Editor’s note: This is a live account of COVID-19 updates from Monday, June 22, as the day unfolded. It is no longer being updated. Click here to see all the most recent news about the pandemic, and click here to find additional resources.

Soaring infections in Yakima County led Gov. Jay Inslee to announce Saturday that he would order that area’s residents to wear masks in public places.

Several operating room staff members at Seattle’s Virginia Mason Medical Center in Seattle have tested positive for COVID-19

Statewide, another 455 coronavirus cases were confirmed on Sunday, bringing official state totals to 28,680 diagnoses — out of 474,938 tests administered, meaning a 6% positive test rate — including 1,270 deaths, according to the state Department of Health.

Throughout Monday, on this page, we’ll post updates from Seattle Times journalists and others on the pandemic and its effects on the Seattle area, the Pacific Northwest and the world. Updates from Sunday can be found here, and all our coronavirus coverage can be found here.

Charts, mask how-tos and more to help you understand the COVID-19 pandemic and get through it safely

Live updates:

MLB plans 60-game slate, shortest since 1878 as union balks

Major League Baseball plans to unilaterally issue a 60-game schedule for its shortest season since 1878 after the players’ association rejected a negotiated deal of the same length, putting the sport on track for a combative and possibly unhappy return to the field amid the coronavirus pandemic.

Six days after baseball Commissioner Rob Manfred and union head Tony Clark negotiated to expand the playoffs from 10 teams to 16, widen use of the designated hitter to National League games and introduce an experiment to start extra innings with a runner on second base, the deal was rejected by the Major League Baseball Players Association’s executive board in a 33-5 vote.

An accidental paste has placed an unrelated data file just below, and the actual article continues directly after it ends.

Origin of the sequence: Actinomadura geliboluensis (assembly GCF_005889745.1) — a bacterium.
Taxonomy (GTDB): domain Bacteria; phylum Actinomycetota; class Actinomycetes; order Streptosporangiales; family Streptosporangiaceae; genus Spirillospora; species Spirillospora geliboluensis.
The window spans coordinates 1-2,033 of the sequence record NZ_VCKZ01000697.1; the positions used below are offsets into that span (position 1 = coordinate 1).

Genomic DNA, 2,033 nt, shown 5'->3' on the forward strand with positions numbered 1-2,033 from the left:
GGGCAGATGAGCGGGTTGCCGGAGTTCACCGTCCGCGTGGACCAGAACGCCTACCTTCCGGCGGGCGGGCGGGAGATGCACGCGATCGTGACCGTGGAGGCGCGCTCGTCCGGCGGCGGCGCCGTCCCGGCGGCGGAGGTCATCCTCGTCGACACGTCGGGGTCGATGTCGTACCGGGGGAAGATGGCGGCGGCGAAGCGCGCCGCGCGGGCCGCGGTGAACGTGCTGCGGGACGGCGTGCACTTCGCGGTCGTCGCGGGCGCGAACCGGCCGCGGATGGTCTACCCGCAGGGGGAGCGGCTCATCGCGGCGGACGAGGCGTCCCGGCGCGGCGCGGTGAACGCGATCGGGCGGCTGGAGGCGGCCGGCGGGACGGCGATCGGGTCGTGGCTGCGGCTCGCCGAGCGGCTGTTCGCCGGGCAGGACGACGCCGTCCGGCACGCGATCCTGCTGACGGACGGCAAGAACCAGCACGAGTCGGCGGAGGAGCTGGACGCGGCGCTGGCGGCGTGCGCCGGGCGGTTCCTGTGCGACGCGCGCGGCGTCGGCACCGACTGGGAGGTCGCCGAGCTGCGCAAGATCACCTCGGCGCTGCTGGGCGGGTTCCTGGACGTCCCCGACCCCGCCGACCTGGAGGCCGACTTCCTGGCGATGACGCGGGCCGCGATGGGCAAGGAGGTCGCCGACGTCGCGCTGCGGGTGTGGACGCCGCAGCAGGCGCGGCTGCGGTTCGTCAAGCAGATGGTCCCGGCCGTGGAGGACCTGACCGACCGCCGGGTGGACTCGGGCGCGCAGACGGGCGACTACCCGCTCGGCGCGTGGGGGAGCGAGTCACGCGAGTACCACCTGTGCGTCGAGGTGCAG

“Needless to say, we are disappointed by this development,” MLB said in a statement. “The framework provided an opportunity for MLB and its players to work together to confront the difficulties and challenges presented by the pandemic. It gave our fans the chance to see an exciting new postseason format. And, it offered players significant benefits.”

MLB asked the union to respond by 5 p.m. EDT Tuesday as to whether players can report to training and whether the players’ association will agree on the operating manual of health and safety protocols. The schedule would be the shortest since the National League’s third season.

—Associated Press

Surging U.S. virus cases raise fear that progress is slipping

ST. PETERSBURG, Fla. — Alarming surges in coronavirus cases across the U.S. South and West raised fears Monday that the outbreak is spiraling out of control and that hard-won progress against the scourge is slipping away because of resistance among many Americans to wearing masks and keeping their distance from others.

Confirming predictions that the easing of state lockdowns over the past month and a half would lead to a comeback by the virus, cases surpassed 100,000 in Florida, hospitalizations are rising dramatically in Houston and Georgia, and a startling 1 in 5 of those tested in Arizona are proving to be infected.

“It is possible to open up at a judicious pace and coexist with the virus, but it requires millions and millions of people to do the right thing,” Boom said.

Texas is among a number of states — including Arizona, Alabama, Florida and South Carolina — whose governors have resisted statewide mask requirements, leaving the matter to local authorities.